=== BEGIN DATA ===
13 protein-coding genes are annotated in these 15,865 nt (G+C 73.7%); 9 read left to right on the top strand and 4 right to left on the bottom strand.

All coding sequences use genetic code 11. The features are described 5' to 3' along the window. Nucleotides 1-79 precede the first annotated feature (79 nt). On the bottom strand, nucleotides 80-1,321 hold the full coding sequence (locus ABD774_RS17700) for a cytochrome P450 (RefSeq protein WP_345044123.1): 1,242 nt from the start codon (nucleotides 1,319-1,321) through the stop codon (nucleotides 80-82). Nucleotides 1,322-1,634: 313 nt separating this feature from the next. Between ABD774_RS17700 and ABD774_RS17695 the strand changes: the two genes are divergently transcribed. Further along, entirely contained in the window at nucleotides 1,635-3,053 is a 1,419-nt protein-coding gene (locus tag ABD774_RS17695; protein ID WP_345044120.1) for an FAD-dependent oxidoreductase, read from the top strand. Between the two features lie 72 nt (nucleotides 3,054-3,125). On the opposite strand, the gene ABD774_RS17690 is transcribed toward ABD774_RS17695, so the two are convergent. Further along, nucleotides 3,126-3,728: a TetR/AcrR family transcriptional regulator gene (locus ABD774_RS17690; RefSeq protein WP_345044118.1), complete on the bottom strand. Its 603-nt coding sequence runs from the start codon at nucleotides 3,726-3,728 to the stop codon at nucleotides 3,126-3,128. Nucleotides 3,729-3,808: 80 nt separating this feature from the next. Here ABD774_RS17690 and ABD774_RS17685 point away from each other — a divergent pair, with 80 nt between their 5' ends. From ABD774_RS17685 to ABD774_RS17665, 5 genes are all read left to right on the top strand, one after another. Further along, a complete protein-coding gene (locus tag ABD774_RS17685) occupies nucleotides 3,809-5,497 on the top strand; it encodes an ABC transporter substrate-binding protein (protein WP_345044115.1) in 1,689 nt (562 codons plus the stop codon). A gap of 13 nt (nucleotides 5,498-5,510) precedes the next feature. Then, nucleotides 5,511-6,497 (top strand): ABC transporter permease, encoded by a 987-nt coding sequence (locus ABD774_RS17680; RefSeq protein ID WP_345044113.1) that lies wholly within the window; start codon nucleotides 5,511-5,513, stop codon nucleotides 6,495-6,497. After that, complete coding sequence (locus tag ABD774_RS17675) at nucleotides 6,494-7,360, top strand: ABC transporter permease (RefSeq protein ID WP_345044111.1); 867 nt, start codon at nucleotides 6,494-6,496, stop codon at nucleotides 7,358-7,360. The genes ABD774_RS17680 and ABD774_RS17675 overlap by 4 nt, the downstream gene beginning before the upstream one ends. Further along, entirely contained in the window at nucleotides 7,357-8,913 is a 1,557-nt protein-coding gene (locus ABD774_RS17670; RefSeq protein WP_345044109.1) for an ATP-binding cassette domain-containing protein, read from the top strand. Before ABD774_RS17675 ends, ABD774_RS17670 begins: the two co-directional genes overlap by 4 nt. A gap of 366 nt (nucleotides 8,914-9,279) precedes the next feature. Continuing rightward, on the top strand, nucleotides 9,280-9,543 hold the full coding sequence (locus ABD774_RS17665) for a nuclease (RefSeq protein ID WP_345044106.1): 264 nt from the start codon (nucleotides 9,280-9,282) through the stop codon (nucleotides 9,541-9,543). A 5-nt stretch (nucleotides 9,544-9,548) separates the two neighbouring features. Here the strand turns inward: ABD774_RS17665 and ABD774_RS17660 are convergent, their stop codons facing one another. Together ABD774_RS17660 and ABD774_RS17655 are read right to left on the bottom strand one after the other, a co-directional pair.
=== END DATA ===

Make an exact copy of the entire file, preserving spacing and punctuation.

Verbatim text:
13 protein-coding genes are annotated in these 15,865 nt (G+C 73.7%); 9 read left to right on the top strand and 4 right to left on the bottom strand.

All coding sequences use genetic code 11. The features are described 5' to 3' along the window. Nucleotides 1-79 precede the first annotated feature (79 nt). On the bottom strand, nucleotides 80-1,321 hold the full coding sequence (locus ABD774_RS17700) for a cytochrome P450 (RefSeq protein WP_345044123.1): 1,242 nt from the start codon (nucleotides 1,319-1,321) through the stop codon (nucleotides 80-82). Nucleotides 1,322-1,634: 313 nt separating this feature from the next. Between ABD774_RS17700 and ABD774_RS17695 the strand changes: the two genes are divergently transcribed. Further along, entirely contained in the window at nucleotides 1,635-3,053 is a 1,419-nt protein-coding gene (locus tag ABD774_RS17695; protein ID WP_345044120.1) for an FAD-dependent oxidoreductase, read from the top strand. Between the two features lie 72 nt (nucleotides 3,054-3,125). On the opposite strand, the gene ABD774_RS17690 is transcribed toward ABD774_RS17695, so the two are convergent. Further along, nucleotides 3,126-3,728: a TetR/AcrR family transcriptional regulator gene (locus ABD774_RS17690; RefSeq protein WP_345044118.1), complete on the bottom strand. Its 603-nt coding sequence runs from the start codon at nucleotides 3,726-3,728 to the stop codon at nucleotides 3,126-3,128. Nucleotides 3,729-3,808: 80 nt separating this feature from the next. Here ABD774_RS17690 and ABD774_RS17685 point away from each other — a divergent pair, with 80 nt between their 5' ends. From ABD774_RS17685 to ABD774_RS17665, 5 genes are all read left to right on the top strand, one after another. Further along, a complete protein-coding gene (locus tag ABD774_RS17685) occupies nucleotides 3,809-5,497 on the top strand; it encodes an ABC transporter substrate-binding protein (protein WP_345044115.1) in 1,689 nt (562 codons plus the stop codon). A gap of 13 nt (nucleotides 5,498-5,510) precedes the next feature. Then, nucleotides 5,511-6,497 (top strand): ABC transporter permease, encoded by a 987-nt coding sequence (locus ABD774_RS17680; RefSeq protein ID WP_345044113.1) that lies wholly within the window; start codon nucleotides 5,511-5,513, stop codon nucleotides 6,495-6,497. After that, complete coding sequence (locus tag ABD774_RS17675) at nucleotides 6,494-7,360, top strand: ABC transporter permease (RefSeq protein ID WP_345044111.1); 867 nt, start codon at nucleotides 6,494-6,496, stop codon at nucleotides 7,358-7,360. The genes ABD774_RS17680 and ABD774_RS17675 overlap by 4 nt, the downstream gene beginning before the upstream one ends. Further along, entirely contained in the window at nucleotides 7,357-8,913 is a 1,557-nt protein-coding gene (locus ABD774_RS17670; RefSeq protein WP_345044109.1) for an ATP-binding cassette domain-containing protein, read from the top strand. Before ABD774_RS17675 ends, ABD774_RS17670 begins: the two co-directional genes overlap by 4 nt. A gap of 366 nt (nucleotides 8,914-9,279) precedes the next feature. Continuing rightward, on the top strand, nucleotides 9,280-9,543 hold the full coding sequence (locus ABD774_RS17665) for a nuclease (RefSeq protein ID WP_345044106.1): 264 nt from the start codon (nucleotides 9,280-9,282) through the stop codon (nucleotides 9,541-9,543). A 5-nt stretch (nucleotides 9,544-9,548) separates the two neighbouring features. Here the strand turns inward: ABD774_RS17665 and ABD774_RS17660 are convergent, their stop codons facing one another. Together ABD774_RS17660 and ABD774_RS17655 are read right to left on the bottom strand one after the other, a co-directional pair.